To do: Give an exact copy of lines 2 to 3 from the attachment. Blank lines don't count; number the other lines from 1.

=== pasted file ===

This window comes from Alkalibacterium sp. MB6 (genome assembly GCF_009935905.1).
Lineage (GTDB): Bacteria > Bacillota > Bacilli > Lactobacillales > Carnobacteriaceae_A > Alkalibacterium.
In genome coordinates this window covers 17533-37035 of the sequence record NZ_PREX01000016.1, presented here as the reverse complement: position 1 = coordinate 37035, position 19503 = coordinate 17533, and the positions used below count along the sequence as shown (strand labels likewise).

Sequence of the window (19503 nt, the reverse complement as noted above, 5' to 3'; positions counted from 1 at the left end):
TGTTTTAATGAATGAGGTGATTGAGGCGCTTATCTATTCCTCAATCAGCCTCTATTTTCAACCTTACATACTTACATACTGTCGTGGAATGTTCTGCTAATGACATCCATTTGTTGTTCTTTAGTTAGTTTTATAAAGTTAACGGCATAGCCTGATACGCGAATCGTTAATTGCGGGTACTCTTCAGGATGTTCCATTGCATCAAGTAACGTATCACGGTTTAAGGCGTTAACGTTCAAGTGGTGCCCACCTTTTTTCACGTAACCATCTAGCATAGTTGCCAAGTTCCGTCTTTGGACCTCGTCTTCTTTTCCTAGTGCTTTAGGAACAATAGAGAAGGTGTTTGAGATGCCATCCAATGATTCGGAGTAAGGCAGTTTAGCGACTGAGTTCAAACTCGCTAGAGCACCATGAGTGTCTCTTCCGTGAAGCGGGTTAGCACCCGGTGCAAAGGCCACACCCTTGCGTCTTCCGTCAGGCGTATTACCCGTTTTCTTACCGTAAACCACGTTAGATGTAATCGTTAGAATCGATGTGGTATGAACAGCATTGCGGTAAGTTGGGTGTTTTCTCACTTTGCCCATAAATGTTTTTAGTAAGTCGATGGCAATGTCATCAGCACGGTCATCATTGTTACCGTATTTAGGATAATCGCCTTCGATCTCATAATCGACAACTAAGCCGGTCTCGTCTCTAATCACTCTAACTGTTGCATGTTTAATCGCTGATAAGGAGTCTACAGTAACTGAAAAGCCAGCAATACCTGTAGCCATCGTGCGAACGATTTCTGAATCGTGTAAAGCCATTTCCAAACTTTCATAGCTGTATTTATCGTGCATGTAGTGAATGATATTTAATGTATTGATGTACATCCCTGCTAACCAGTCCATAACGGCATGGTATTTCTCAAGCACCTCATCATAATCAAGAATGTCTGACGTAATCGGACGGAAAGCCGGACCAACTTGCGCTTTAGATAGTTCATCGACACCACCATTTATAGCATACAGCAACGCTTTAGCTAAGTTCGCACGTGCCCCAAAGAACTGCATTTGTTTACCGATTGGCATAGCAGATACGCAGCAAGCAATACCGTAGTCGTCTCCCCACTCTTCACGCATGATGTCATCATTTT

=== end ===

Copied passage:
Lineage (GTDB): Bacteria > Bacillota > Bacilli > Lactobacillales > Carnobacteriaceae_A > Alkalibacterium.
In genome coordinates this window covers 17533-37035 of the sequence record NZ_PREX01000016.1, presented here as the reverse complement: position 1 = coordinate 37035, position 19503 = coordinate 17533, and the positions used below count along the sequence as shown (strand labels likewise).